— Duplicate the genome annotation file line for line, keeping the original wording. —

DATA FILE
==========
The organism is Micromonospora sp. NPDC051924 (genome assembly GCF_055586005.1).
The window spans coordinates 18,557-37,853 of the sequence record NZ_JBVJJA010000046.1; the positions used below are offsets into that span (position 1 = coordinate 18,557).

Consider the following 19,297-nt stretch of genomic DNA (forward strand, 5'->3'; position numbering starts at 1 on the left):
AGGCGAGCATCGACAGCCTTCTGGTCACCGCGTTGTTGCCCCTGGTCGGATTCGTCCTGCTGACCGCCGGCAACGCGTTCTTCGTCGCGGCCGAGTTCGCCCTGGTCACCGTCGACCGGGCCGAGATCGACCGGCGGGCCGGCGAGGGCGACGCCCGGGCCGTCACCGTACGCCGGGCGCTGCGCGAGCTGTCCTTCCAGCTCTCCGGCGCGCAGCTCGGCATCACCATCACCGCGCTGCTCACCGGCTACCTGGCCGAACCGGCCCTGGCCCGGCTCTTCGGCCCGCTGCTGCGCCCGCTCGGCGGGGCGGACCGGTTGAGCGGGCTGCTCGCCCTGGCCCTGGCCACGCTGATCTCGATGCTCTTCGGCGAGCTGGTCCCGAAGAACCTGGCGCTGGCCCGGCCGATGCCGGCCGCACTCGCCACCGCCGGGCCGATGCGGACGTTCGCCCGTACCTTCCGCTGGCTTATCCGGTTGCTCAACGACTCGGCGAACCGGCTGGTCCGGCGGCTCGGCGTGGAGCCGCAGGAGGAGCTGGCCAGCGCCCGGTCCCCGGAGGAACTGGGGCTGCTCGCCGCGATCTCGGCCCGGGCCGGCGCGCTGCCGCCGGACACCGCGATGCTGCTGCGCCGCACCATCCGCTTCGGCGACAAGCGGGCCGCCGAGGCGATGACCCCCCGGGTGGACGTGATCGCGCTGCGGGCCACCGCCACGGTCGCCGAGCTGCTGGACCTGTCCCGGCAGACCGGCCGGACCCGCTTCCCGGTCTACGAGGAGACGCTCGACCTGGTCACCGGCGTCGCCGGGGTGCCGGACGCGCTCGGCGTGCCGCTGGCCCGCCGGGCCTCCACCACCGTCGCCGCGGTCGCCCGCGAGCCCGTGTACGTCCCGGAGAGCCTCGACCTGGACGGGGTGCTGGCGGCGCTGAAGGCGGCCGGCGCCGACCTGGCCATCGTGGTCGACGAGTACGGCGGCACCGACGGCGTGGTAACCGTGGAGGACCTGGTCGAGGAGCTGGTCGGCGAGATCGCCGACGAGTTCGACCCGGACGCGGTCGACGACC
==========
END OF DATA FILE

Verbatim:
The organism is Micromonospora sp. NPDC051924 (genome assembly GCF_055586005.1).
The window spans coordinates 18,557-37,853 of the sequence record NZ_JBVJJA010000046.1; the positions used below are offsets into that span (position 1 = coordinate 18,557).

Consider the following 19,297-nt stretch of genomic DNA (forward strand, 5'->3'; position numbering starts at 1 on the left):
AGGCGAGCATCGACAGCCTTCTGGTCACCGCGTTGTTGCCCCTGGTCGGATTCGTCCTGCTGACCGCCGGCAACGCGTTCTTCGTCGCGGCCGAGTTCGCCCTGGTCACCGTCGACCGGGCCGAGATCGACCGGCGGGCCGGCGAGGGCGACGCCCGGGCCGTCACCGTACGCCGGGCGCTGCGCGAGCTGTCCTTCCAGCTCTCCGGCGCGCAGCTCGGCATCACCATCACCGCGCTGCTCACCGGCTACCTGGCCGAACCGGCCCTGGCCCGGCTCTTCGGCCCGCTGCTGCGCCCGCTCGGCGGGGCGGACCGGTTGAGCGGGCTGCTCGCCCTGGCCCTGGCCACGCTGATCTCGATGCTCTTCGGCGAGCTGGTCCCGAAGAACCTGGCGCTGGCCCGGCCGATGCCGGCCGCACTCGCCACCGCCGGGCCGATGCGGACGTTCGCCCGTACCTTCCGCTGGCTTATCCGGTTGCTCAACGACTCGGCGAACCGGCTGGTCCGGCGGCTCGGCGTGGAGCCGCAGGAGGAGCTGGCCAGCGCCCGGTCCCCGGAGGAACTGGGGCTGCTCGCCGCGATCTCGGCCCGGGCCGGCGCGCTGCCGCCGGACACCGCGATGCTGCTGCGCCGCACCATCCGCTTCGGCGACAAGCGGGCCGCCGAGGCGATGACCCCCCGGGTGGACGTGATCGCGCTGCGGGCCACCGCCACGGTCGCCGAGCTGCTGGACCTGTCCCGGCAGACCGGCCGGACCCGCTTCCCGGTCTACGAGGAGACGCTCGACCTGGTCACCGGCGTCGCCGGGGTGCCGGACGCGCTCGGCGTGCCGCTGGCCCGCCGGGCCTCCACCACCGTCGCCGCGGTCGCCCGCGAGCCCGTGTACGTCCCGGAGAGCCTCGACCTGGACGGGGTGCTGGCGGCGCTGAAGGCGGCCGGCGCCGACCTGGCCATCGTGGTCGACGAGTACGGCGGCACCGACGGCGTGGTAACCGTGGAGGACCTGGTCGAGGAGCTGGTCGGCGAGATCGCCGACGAGTTCGACCCGGACGCGGTCGACGACC